Supreme Court Rejects Worker Pay for Security Screenings
The Supreme Court gave employers some good news this week in deciding that time spent by workers going through a theft-prevention security screening at the end of their shifts need not be compensated under the Fair Labor Standards Act. In a 9-0 ruling, the Court sided with the employer, determining that post-shift security screening procedures were not "integral and indispensable" to the workers' principal duties. The Court also clarified the standard to determine whether pre- and post-shift activities must be compensated under the FLSA.
The case, Integrity Staffing Solutions, Inc. v. Busk (opinion here), featured workers who ship products from an Amazon warehouse in Nevada. At the end of their shifts, these workers were required to spend up to 25 minutes waiting for and undergoing security screenings that included metal detectors and inspections of bags. The plaintiffs argued that the time spent waiting in line and then going through the screening process should be paid because these steps were required by, and were for the benefit of, the employer. Their argument had prevailed in the Ninth Circuit.
The Supreme Court reversed. In a December 9, 2014 opinion written by Justice Thomas, the Court rejected the plaintiffs' principal argument that the activity should be compensated if it is "required by the employer." The Court held instead that in deciding whether time is compensable under the FLSA—as amended by the Portal-to-Portal Act—the proper question was whether the activity in question is "integral and indispensable" to the principal activities that an employee is employed to perform, i.e., whether the activity is an "intrinsic element" of the employee's job.
To resolve this question, the Court held that the answer would depend on whether the activity in question could be eliminated from the employee's schedule altogether without impairing his or her ability to perform the job's principal duties safely and effectively. Here, the Court found that the workers were not hired to go through security screenings but to retrieve products from the Amazon warehouse shelves and package them for shipment; they could perform those duties without ever going through security screenings. Therefore, this activity did not qualify as "integral and indispensable"—and was thus not compensable. Justices Kagan and Sotomayor filed a concurring opinion that adopted the reasoning of the Court but did not accept the requirement that the activity at issue must be an "intrinsic element" of the job.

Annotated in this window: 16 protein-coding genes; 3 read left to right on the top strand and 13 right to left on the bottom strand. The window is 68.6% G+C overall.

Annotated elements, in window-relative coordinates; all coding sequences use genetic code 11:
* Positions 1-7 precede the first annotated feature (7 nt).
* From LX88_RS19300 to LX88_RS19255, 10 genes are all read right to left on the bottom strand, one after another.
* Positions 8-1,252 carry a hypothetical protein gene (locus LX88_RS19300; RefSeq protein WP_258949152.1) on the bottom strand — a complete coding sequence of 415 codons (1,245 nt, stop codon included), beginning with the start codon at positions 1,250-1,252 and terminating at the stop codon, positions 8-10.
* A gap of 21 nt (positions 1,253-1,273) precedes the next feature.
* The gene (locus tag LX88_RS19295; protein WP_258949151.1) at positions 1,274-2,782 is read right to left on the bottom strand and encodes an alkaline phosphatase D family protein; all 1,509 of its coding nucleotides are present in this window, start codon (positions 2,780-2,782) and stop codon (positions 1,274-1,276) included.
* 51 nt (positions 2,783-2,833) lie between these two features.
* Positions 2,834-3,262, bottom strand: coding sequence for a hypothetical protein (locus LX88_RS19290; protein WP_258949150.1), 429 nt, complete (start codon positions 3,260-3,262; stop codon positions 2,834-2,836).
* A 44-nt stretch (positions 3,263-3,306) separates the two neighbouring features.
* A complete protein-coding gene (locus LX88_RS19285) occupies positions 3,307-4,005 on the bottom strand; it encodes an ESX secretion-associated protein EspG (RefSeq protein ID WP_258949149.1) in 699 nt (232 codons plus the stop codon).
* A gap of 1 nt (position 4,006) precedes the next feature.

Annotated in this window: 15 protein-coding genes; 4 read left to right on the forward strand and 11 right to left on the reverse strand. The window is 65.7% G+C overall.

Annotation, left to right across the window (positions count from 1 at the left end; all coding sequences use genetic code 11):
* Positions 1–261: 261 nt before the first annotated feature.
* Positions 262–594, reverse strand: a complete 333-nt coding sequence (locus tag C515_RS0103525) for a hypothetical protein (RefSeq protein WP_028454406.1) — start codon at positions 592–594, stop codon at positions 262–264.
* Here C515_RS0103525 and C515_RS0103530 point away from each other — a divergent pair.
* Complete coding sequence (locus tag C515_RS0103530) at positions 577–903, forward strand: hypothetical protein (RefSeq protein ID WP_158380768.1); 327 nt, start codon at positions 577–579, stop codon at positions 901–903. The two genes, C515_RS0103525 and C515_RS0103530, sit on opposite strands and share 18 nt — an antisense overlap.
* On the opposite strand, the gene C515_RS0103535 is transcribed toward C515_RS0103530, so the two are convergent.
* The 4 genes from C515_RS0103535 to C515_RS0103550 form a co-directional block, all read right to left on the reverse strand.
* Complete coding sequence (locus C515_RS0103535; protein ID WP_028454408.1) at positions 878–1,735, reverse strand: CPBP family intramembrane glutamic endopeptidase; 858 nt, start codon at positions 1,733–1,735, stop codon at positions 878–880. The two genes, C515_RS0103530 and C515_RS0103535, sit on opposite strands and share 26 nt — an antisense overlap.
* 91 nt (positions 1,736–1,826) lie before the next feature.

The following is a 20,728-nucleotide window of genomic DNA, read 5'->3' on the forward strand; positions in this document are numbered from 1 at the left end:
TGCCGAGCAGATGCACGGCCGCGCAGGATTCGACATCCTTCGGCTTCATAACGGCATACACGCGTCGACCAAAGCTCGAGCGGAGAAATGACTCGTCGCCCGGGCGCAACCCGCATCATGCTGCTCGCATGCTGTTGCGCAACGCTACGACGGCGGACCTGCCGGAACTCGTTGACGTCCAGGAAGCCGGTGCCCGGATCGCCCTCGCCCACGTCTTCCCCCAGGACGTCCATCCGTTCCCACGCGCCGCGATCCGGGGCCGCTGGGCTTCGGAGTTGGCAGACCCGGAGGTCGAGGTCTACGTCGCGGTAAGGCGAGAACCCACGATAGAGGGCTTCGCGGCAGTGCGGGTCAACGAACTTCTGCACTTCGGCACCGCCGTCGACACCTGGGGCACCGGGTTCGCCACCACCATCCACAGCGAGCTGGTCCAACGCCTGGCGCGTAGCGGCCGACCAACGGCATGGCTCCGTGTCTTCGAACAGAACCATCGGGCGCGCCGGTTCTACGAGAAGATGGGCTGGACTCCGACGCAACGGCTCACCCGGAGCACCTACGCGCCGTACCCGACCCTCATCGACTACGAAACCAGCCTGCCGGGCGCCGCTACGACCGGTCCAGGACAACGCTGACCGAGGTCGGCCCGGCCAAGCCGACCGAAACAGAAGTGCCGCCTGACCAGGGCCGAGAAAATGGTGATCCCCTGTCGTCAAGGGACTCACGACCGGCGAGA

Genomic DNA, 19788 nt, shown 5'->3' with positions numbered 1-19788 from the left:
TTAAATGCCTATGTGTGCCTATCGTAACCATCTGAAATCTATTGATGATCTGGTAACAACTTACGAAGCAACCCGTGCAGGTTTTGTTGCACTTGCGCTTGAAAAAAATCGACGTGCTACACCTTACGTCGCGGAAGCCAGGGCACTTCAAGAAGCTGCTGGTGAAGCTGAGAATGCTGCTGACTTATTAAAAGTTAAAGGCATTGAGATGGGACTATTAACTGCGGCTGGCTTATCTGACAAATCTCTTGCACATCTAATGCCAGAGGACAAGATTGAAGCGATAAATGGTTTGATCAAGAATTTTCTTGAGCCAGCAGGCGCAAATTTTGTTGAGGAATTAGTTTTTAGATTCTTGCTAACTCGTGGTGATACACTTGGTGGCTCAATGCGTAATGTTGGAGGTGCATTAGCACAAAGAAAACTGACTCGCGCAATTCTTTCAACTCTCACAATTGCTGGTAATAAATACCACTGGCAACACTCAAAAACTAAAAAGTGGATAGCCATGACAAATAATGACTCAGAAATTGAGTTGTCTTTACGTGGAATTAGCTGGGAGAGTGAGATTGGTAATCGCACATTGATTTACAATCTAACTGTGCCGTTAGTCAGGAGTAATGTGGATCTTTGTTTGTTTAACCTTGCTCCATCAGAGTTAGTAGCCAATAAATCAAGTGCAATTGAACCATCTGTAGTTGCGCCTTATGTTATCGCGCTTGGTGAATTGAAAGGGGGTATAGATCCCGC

The Court's reasoning relied on the language of the Portal-to-Portal Act, prior court decisions interpreting that language, as well as a 1951 U.S. Department of Labor (DOL) opinion letter. In that opinion, DOL—which sided with the employer in Busk—had advised that the employer was not required to compensate employees for time spent in pre-shift security searches (which sought to prevent employees from bringing spark-producing devices into a rocket-powder plant) and post-shift security searches aimed at preventing theft.
Further, the Court held that the expansion of compensable activities to include tasks that were unrelated to employees' productive work would force employers to pay for the sort of pre- and post-shift activities that the Portal-to-Portal Act was specifically meant to exclude from compensation.
The Court also rejected the plaintiffs' argument that the security screenings should be compensable because the employer could have shortened the necessary time by staggering shifts or hiring more screeners. The Court held that this argument had no bearing on the FLSA and should be presented to the employer "at the bargaining table . . ., not to a court in an FLSA claim."
The Busk requirement that a pre- or post-shift activity be an "intrinsic element" of the employee's job duties in order to be compensable is good news for employers in myriad industries. This requirement will apply not only to security screenings but also to other circumstances in which employees have asserted claims for compensation for pre- and post-shift activities, such as booting up computers in call centers and certain donning and doffing activities.
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